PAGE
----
I personally don't see it as part of the GM's job to convey NPCs to the players in that particular fashion.

And apropos of this:

pemerton said:
If they didn't know, then how did you the GM know they were impossible?
Different areas of knowledge. The DM having more knowledge of the situation. The DM knowing the NPCs better than the players. Other reasons.
The GM knowing the NPC better than the players is exactly the sort of thing I'm talking about: the GM applying his/her mental conception, which is not part of the shared fiction, as a constraint on that fiction.

You can't get this particular approach to GMing, and to resolution, out of the far more basic proposition that the GM is responsible for framing scenes. Or even that the GM is responsible for ensuring that the fiction remains consistent and "realistic".
 

pemerton

Legend
Here's how a different RPG might resolve the confrontation between PC and mad tyrant, at the point where the former insults the latter:

Make opposed checks (on Presence, Charisma, Will - whatever is the appropriate attribute in the system). Maybe the tyrant gets a buff for being confident in his domain. Maybe the PC gets a buff for beig resolute in his/her righteousness and being in the company of more than one strong friend.

If the player's roll beats the GM's roll, the tyrant yields. Perhaps the degree of failure determines the degree of yielding - from nervously laughing it off to outright capitulation.

If the GM beats the player's roll, the tyrant doesn't yield. Maybe on a narrow success the tyrant simply laughts off the insult, while on a very large success he demands the PC's head as payment.

Systems that work like this include Prince Valiant, HeroWars/Quest, and Burning Wheel (though rather than opposed checks it uses the tyrant's will score to set a static DC). As well as simple opposed checks these systems all include an option for complex resolution (eg Duel of Wits in BW) to allows for resolution of a more extended debate.

It's also possible to have social resolution in the form of players-roll-all-the-dice: Apocalypse World and Dungeon World have this (simple resolution) and so does 4e D&D (mostly complex resolution via the skill challenge frameworl).

A 5e referee is working in the 5e framework. S/he isn't bound by, or even expected to be familiar with, these other systems. But these systems have come about for a reason: they offer various responses to a recurrent area of difficulty in RPGing. The 5e GM might therefore want at least to be aware that there can be recurrent areas of difficulty, and that there are ways of handling them other than simply fiat extrapolation from the GM's unrevealed "knowledge" of the NPC.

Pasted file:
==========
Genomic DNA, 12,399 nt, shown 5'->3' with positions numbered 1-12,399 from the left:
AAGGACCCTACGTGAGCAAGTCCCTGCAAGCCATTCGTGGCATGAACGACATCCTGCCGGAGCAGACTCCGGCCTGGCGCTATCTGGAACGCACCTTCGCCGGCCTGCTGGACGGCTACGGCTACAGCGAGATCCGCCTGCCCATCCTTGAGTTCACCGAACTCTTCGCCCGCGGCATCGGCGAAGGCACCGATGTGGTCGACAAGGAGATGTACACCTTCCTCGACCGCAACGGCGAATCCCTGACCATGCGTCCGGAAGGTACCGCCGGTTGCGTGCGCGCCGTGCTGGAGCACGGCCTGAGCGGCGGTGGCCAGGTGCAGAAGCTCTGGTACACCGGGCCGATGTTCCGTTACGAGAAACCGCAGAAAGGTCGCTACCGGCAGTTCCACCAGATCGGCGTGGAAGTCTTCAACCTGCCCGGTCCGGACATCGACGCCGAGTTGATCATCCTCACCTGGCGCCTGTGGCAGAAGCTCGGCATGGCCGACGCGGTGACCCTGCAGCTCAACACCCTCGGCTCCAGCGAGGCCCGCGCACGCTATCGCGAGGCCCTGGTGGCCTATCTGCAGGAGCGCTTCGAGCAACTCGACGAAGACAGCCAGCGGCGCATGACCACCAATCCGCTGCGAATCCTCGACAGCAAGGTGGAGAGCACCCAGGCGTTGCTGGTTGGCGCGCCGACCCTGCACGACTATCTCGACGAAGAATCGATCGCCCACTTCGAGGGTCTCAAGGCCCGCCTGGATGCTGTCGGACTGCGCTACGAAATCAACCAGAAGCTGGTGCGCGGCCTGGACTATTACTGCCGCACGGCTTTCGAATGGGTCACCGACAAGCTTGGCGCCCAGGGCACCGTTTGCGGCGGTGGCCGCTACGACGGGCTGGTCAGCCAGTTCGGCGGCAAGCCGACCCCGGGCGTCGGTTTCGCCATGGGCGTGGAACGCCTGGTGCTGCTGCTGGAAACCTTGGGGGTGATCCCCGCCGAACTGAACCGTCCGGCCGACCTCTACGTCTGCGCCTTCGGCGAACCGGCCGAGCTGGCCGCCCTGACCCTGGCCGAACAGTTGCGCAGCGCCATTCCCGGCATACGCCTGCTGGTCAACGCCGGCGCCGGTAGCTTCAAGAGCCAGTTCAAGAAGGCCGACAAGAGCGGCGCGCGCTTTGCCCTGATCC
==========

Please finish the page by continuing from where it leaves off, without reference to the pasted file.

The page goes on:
Nagol

Unimportant
If I-as-DM have any NPC adventurers (i.e. full party members, not just henches) in the party they'll have a say just like anyone else, but will usually in the end do what they're told.

Absolutely!

How can this happen? Players can't force another player to sign over a PC to the DM as an NPC.
It's happened a few times where the group effectively "fires" a PC. "Thanks for your efforts, but we feel your tactics/priorities are incompatible with the group. Now that we are back in civilization, here is your balance owing. We hope you have success with your future endeavours."

If I am unwilling to run a side campaign then the player has two choices: create a PC the other players will cooperate with or leave the campaign, Either way, the PC is now a NPC. If the group has fractured into large factions that refuse to cooperate, I instead give the player-group a choice: fix it (through retirement or healing the divide, I don't care which) or end the campaign.

They can boot the PC from the party, but by no means does that make it an NPC: a PC always belongs to its player unless that player declares otherwise, right?

<snip>
A retired PC is still part of the world and continues to exist. All characters not controlled by a player are NPC. Unless the PC dies, (and sometimes even then), a retired PC is a NPC. The original player gets no more say in their future action than any other player would. That said, in most cases, the new NPC "wanders off" to be heard from no more. Occasionally, the NPC has privileged abilities, knowledge, or resources the other PCs still require and so the NPC is around.
 

Lanefan

Victoria Rules
And if they don't, the people who are doing the negotiation will--legitimately--be irritated at least, and probably frustrated. If they felt they were making any headway in the negotiation, they might legitimately be angry.
As would their PCs, which is perfectly fine; and they're free to react in character in whatever way those characters might react.
This is probably something the players/party members should sort out, ideally before starting the negotiation.
Maybe.
If you (the player) agree to have your character there, you are implicitly agreeing to let that scene play out.
Maybe. I'm agreeing to have my character there. I'll take the scene as it comes.
If there's something else you want to do, split the party.
Not so easy to do when what I want to do is in the same location and time as the other PCs.
You'll have to sit through the other PCs negotiating, but you'll have your opportunity to do whatever it is you'd prefer.
Which defeats the whole point, if I as both player and character don't want to sit through it and would rather stir the pot a little.